Question: Five years after college, I finally got a job with a decent salary. So now I’ve been able to handle my student loans and even pay down some of my credit card debt. I met a great woman, and we want to buy a house next year. Her credit score really stinks, though, so we need to use mine. (She has two collections on her credit report, one that’s paid off and the other she’s paying now.)
But I’m only at 692. I want to get it into the 700s or even 800s. I’m thinking of taking out some more loans and paying them back immediately, because I heard that can help. Or doing the same thing with credit cards. But what’s the fastest way to improve your credit score?
– Kenny in Michigan
Howard Dvorkin, Debt.com Founder and CPA, responds…
I admire your focus and drive, Kenny. Even with unprecedented access to credit scores – something you couldn’t easily do even a few years ago – Americans tend to be apathetic about looking up their scores, much less improving them.
That said, your credit score of 690 isn’t bad. Literally, it’s considered “good.” Credit scores range from 300 to 850, and they traditionally break down like this…
- 300-629: bad credit
- 630-689: average credit
- 690-719: good credit
- 720 and up: excellent credit
So improving your credit score in a year is definitely attainable. First, however, you need to learn how that score is decided – because some of the ideas you floated above will actually hurt your score.
The five factors that impact your credit score
Your credit score is split into five sections, and not all of them are equal. In fact, two dwarf the others.
The biggest chunk (at 35 percent of your credit score) is your “payment history.” That simply means how often you pay your bills on time – and how often you’re late. Simply put, paying your bills before the due date will hike you score more than anything else.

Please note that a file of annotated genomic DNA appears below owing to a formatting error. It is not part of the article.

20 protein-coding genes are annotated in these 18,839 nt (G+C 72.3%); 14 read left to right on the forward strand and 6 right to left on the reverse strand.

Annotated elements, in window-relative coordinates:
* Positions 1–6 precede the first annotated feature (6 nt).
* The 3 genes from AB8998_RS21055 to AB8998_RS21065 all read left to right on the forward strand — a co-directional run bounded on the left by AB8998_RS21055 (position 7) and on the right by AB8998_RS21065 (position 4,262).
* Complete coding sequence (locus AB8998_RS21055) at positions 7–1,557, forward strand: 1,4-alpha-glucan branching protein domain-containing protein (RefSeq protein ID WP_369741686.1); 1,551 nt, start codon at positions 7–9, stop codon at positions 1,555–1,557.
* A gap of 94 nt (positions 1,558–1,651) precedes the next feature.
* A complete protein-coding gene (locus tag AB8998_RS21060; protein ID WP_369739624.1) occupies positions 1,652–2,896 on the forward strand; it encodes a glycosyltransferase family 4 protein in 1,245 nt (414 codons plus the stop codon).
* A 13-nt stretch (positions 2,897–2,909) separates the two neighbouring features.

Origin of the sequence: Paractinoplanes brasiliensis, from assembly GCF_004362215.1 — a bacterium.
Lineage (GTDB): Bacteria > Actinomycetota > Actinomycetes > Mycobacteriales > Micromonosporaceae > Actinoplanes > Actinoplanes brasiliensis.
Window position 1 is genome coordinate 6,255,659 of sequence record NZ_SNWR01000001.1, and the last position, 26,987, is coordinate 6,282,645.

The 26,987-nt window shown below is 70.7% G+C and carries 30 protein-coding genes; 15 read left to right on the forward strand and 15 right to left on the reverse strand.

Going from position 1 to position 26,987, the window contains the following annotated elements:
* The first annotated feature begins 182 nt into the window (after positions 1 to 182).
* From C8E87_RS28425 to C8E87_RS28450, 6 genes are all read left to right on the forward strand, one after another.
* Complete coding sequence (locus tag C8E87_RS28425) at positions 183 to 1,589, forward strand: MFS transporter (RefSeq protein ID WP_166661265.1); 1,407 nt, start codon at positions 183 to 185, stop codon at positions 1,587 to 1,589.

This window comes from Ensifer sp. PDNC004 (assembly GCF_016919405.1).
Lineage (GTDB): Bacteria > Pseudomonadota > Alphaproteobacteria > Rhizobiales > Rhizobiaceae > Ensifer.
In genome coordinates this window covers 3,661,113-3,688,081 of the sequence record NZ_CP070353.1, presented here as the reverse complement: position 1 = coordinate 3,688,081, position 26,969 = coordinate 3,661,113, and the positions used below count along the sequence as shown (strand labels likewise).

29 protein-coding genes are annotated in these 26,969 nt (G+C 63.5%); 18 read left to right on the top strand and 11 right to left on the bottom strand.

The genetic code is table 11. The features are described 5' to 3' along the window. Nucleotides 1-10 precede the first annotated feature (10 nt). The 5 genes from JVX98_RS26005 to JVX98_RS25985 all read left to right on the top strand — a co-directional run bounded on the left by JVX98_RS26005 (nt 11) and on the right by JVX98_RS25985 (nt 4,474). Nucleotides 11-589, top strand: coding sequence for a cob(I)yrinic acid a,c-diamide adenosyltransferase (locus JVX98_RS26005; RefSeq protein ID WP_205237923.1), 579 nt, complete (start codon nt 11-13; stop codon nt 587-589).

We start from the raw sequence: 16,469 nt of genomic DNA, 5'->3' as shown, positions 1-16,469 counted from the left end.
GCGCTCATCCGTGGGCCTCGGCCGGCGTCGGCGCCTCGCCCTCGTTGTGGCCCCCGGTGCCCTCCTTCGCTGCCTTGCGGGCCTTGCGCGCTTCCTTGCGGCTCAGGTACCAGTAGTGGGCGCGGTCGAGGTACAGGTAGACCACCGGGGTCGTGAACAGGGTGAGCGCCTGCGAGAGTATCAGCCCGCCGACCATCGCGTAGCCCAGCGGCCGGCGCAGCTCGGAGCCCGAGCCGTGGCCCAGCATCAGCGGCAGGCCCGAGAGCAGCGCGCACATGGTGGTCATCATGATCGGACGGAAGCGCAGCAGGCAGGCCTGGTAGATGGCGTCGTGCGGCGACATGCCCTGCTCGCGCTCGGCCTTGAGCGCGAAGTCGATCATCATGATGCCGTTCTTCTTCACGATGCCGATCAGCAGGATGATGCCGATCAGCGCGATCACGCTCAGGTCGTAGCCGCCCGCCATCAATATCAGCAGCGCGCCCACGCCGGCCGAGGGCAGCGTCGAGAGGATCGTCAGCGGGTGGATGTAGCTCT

Along those lines, the second-biggest chunk (at 30 percent) is “credit utilization.” That’s just the fancy way of saying: How much do you owe on the credit limits you have? If you max out your credit cards, your score will be lower.
Next up, at only 15 percent, is “length of credit history.” Lenders love to see that you’ve had loans and credit cards for a while, and that you’ve been paying them regularly and early. So if you’ve had a credit card for years, keep it.
There’s “new credit” and “credit mix,” each at 10 percent. You want to avoid opening many new lines of credit, because that looks like you’re in financial trouble. Credit mix is a much more vague category but usually means you have a credit card, an auto loan, and maybe a personal loan – because many lenders figure this shows you can deftly handle whatever payments you need to make.
The best way to raise your credit score
As you can see, taking out some loans and paying them back immediately won’t really make a dent in our score. First, you’ll be dinged for taking out a lot of “new credit,” and while you’ll earn a few points for paying them back – your “payment history” – it’s important to look at everything else going on in your financial life.
My suggestion? Pay off your credit cards but keep them open. Use them only in amounts you know you can pay off each month. Those are the two biggest steps. Then read the Debt.com report, How to Improve Your Credit Score Step-by-Step. That will get you where you want to go.
One note about your girlfriend: if her credit score is suffering under collections, please tell her she’s not doomed. In fact, a fellow Debt.com expert has helped a reader with five collections. She should read How Do You Beef Up A Credit Score When You’re Still Paying Down Debt?